According to the Final Judgment and Order of Dismissal, entered on April 28, 2008, from U.S. District Judge Honorable Petrese B. Tucker, the case was settled. The case was dismissed with prejudice and the case was closed.
In a press release date March 4, 2008, a hearing will be held on April 25, 2008, at 9:00 a.m., before the Honorable Petrese B. Tucker, at the James A. Byrne U.S. Courthouse, 601 Market Street, Philadelphia, Pennsylvania 19106, for the purpose of determining: (1) whether the proposed settlement of the Litigation for the sum of $8,750,000 in cash should be approved by the Court as fair, reasonable and adequate; (2) whether, thereafter, this Litigation should be dismissed with prejudice against the Defendants as set forth in the Stipulation of Settlement dated as of November 2, 2007; (3) whether the Plan of Allocation of settlement proceeds is fair, reasonable and adequate and therefore should be approved; and (4) the reasonableness of the application of Lead Counsel and the Lead Plaintiffs for the payment of attorneys' fees and expenses incurred in connection with this Litigation, together with interest thereon.
On January 22, 2007 granted in part motions for consolidation and the appointments of lead plaintiff and lead counsel. On March 19, 2007 plaintiffs filed their consolidated class action complaint against the company. The defendants followed up with motions to dismiss on June 1, 2007. According to the docket, both parties moved for private mediation in lieu of a settlement conference. Those motions were granted on August 17, 2007.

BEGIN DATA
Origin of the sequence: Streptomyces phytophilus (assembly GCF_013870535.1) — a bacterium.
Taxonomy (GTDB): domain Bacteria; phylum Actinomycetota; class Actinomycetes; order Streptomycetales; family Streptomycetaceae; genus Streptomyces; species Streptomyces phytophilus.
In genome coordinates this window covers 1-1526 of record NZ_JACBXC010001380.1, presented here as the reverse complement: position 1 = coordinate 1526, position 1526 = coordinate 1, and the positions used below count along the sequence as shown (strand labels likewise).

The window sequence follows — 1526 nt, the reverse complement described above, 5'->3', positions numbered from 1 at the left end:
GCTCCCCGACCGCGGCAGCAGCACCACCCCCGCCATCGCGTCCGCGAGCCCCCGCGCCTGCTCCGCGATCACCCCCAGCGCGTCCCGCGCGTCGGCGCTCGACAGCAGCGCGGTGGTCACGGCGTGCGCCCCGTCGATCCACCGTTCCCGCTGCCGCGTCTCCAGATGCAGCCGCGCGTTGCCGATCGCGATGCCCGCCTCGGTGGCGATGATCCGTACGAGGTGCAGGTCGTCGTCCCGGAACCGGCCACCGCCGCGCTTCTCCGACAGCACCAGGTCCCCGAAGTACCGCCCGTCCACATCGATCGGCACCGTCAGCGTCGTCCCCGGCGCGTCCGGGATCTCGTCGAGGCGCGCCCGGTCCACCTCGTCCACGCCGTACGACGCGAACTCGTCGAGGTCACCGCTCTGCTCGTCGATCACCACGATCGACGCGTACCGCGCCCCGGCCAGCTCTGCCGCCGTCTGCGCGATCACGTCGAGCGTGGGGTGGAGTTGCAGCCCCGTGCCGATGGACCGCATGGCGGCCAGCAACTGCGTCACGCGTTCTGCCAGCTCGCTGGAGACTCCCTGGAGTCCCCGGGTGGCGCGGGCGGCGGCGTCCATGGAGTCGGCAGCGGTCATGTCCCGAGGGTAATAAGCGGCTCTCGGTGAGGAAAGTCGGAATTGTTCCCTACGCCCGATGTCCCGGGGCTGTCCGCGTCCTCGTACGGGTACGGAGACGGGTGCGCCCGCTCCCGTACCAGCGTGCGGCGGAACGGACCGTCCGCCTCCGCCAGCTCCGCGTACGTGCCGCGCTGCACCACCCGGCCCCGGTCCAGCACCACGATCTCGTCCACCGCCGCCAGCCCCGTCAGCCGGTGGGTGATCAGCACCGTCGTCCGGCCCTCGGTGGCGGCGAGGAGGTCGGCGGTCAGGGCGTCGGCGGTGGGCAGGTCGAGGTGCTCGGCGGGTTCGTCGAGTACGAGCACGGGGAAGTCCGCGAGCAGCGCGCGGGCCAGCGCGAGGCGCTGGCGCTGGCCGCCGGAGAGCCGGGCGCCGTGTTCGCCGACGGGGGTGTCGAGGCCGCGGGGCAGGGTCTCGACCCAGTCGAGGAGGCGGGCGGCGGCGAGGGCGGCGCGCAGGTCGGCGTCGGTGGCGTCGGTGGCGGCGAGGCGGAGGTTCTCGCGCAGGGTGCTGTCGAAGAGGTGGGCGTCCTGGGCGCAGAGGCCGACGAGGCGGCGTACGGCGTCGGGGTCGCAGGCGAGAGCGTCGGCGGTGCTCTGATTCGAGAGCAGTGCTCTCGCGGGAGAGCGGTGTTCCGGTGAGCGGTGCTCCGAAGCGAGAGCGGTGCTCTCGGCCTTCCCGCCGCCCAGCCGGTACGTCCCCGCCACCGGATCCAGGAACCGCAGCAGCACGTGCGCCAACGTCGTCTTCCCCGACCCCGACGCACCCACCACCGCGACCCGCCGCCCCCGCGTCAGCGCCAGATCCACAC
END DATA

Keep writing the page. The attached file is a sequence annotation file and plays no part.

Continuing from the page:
The original complaint alleges that defendants, GMH Communities Trust and certain of its officers and directors, disseminated false and misleading financial statements in a scheme to inflate the earnings of the Company and issued dividends in violation of loan covenants in order to drive the price of its stock higher. The higher stock price allowed the Company to sell a secondary offering in October 2005 on more favorable terms. Defendants portrayed the Company as a growing real estate investment trust in a particular niche market, student and marketing housing and military housing, paying high dividends. Unbeknownst to the market, the Company's strong earnings were the result of accounting fraud. As part of the Company's closing of its books on fiscal year 2005, GMH's chief financial officer wrote to the Audit Committee indicating that there were problems with the "tone at the top" of the Company's management. In response to the letter, the Audit Committee conducted an investigation which indicated, among other things, material weaknesses in internal controls, pressure by key executives on the accounting function and the need for adjustments in the financial statements in current and prior accounting periods. In addition, the Company's issuance of $0.91 in 2005 dividends exceeded the 110% of funds from operations per share limitation under the loan covenants of its credit facility. The stock dropped 23% on the news from a close of $16.83 on March 10 to close at $12.90 on March 13. On March 31, 2006, the Company announced the continued delay in filing its 2005 annual report and that it expected to restate its prior previously reported financial results due to improper capitalization of expenses and the improper timing of recognition of revenue and expenses. Since the initial disclosure of the audit committee investigation, the Company has lost almost $224 million in market capitalization, closing at $11.21 on April 3, 2006 following the March 31, 2006 disclosure.